Miami is much bigger than I expected.  A shiny port city with lots of shiny expensive cars and beautiful people.

    I was pleasantly surprised – arriving without really any expectations.  It’s beautiful, but

    Four Miami Neighborhoods to visit

    Ceviche at Jaguar

    also expensive.  There is a lot of traffic too, but we enjoyed our six days and explored as much as we could.

    I’m pretty sure I couldn’t afford to live here – but apparently a lot of people can.  The city is growing, with construction of both sky scrapers and roads all around.

    Four Miami neighborhoods to visit

    Cigar rolling Little Havana

    We stayed in a cute little cottage Airbnb in Coconut Grove – one of my favorite neighborhoods we discovered during our visit.  Here’s our list;

    Coconut Grove

    The Grove has a nice neighborhood feel, although mega mansions are hidden behind high walls and in immaculately landscaped gated communities.  But still it felt like a

    Four Miami Neighborhoods to visit

    Cuban Sandwich Little Havana

    family place, although we never saw a public school – we did count six fancy private schools within the neighborhood we were staying.  Coconut Grove reminded me of Pasadena, with similar street shopping and restaurants and sidewalk cafe’s.  But it also has a beautiful harbor with hundreds of sailboats and yachts moored.   Coconut Grove also has a “low rent” district, but as a visitor you are likely to spend your time in the historic old town.                                                                             Favorite Spot – Jaguar Restaurant for delicious Peruvian ceviche and other specialities.

    Little Havana

    Historic and quit small Little Havana is easy to explore – pretty much all on one street,

    Four Miami Neighborhoods to visit

    Art Deco south Beach

    Calle Ocho (8th Street).  Here you must try the amazing Cuban Coffee (similar to Turkish Coffee – sweet and strong) as well as delicious Cuban Food.  We ate lunch at Old’s Havana Cuban Bar and Cocina where we had a giant Cuban Sandwich and a delicious mango mojito.  There are some small shops and some kitschy Cuban souvenirs.  Stop to watch the old men playing Dominoes at Dominoes Park.                                                                                                                                                       Favorite Spot – Cuba Tobacco Cigar Company, family owned and operated by the Bellos Family for 100 years.  Here you can watch the art of hand rolling cigars.  Of course you can also buy cigars (many kinds and prices) if you are in to that.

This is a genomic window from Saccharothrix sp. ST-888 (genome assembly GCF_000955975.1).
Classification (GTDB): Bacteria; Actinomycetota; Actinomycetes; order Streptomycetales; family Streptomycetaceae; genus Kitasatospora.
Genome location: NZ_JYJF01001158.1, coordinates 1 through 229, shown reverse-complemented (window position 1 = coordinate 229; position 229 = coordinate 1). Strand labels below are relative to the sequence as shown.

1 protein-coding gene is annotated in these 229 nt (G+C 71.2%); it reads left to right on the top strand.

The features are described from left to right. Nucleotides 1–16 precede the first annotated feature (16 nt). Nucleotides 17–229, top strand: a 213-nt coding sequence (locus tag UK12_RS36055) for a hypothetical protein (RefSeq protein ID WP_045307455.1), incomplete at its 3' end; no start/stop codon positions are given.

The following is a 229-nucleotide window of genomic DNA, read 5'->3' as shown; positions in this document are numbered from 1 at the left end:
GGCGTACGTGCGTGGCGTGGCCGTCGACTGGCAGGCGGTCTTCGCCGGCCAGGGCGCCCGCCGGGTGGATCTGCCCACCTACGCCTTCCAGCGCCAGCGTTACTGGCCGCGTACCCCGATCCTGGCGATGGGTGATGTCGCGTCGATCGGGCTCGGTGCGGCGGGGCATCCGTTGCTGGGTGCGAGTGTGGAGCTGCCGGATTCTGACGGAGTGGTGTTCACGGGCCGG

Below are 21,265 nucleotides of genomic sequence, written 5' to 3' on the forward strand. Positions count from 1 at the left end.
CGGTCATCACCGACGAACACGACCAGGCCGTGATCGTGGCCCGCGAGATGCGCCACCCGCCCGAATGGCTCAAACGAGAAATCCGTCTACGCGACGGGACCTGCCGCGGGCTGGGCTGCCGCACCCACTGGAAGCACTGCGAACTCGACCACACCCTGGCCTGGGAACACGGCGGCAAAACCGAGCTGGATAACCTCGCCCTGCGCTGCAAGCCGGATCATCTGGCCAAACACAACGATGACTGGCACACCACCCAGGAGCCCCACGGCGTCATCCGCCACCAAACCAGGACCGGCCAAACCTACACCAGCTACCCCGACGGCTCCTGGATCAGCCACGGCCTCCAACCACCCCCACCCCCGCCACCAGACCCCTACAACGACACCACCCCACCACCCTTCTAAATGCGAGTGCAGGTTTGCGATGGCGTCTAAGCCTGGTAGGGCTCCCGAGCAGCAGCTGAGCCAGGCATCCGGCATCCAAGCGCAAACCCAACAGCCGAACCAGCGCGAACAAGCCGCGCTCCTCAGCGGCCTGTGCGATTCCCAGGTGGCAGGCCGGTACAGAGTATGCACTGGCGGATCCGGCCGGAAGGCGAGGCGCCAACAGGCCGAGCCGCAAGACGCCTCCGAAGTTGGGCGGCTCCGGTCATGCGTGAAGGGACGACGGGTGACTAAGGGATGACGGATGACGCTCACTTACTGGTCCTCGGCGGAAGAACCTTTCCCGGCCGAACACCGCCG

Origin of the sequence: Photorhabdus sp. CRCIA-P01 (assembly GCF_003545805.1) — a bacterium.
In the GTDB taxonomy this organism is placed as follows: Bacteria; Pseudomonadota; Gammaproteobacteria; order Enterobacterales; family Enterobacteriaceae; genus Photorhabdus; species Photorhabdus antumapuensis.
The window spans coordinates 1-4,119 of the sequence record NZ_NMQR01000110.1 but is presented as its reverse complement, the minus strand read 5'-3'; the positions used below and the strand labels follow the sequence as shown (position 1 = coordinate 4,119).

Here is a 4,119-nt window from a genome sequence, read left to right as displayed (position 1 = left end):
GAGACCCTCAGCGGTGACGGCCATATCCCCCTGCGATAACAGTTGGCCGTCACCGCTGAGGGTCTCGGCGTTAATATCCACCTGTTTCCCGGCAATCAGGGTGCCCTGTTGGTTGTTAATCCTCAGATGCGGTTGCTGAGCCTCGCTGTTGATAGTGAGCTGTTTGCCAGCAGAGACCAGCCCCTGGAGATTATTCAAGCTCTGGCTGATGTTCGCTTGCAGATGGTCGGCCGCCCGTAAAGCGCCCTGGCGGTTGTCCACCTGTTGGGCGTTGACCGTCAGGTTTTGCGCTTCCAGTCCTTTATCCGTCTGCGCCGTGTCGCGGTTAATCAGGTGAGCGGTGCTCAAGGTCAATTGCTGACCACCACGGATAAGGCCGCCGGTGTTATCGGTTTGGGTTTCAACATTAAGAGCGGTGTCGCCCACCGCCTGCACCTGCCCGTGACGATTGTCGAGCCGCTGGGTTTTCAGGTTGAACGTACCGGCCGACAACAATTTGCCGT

South Beach

    South Beach is every thing you imagined.

    Four Miami Neighborhoods to visit

    South Beach

    White sand, blue water, tropical pink lifeguard station and lots of sunbathers glistening in oil.  We spent several hours enjoying the sun and the warm waters of the Atlantic.  Quit the contrast to the Atlantic we watched a few weeks ago in Spain.  South Beach is home to a lot of celebrities, as well as high-end shopping, hotels, bars and restaurants.  Choose a street cafe and sip on one of the fishbowl sized tropical drinks and watch the people go by.                                                                                                                                 Favorite spot – South Beach’s famous Art Deco Architecture is worth a visit.  You can take a guided tour ($25) or just walk around on your own to see the wonderful collection, most very well-preserved, from the 1920’s era of glitz and glam.

    Wynwood Art District

    This reincarnated neighborhood is really cool.  You don’t need a lot of time here, or you can

    Four Miami Neighborhoods to bisit

    Wynwood Walls

    make it a full day because there are lots of restaurants, shops, art galleries and a couple of breweries.  This old industrial neighborhood used to be no mans land.  Until a few artists started opening up art space. It grew.  Someone painted a mural.  Then another.  Today nearly every paintable space in the small neighborhood is covered with art – more than 70 murals as well as sidewalk art and more.  It’s definitely unique, fun and colorful!                                                                                                   Favorite spot – the Wynwood Walls, an enclosed area of spectacular murals you can view for free.

     

    There is certainly more to Miami than these four neighborhoods – in fact a lot more.  We will need to visit again, to enjoy the beautiful weather, history, water and restaurant scene.  Miami nice.  Yes it is. Fabulous!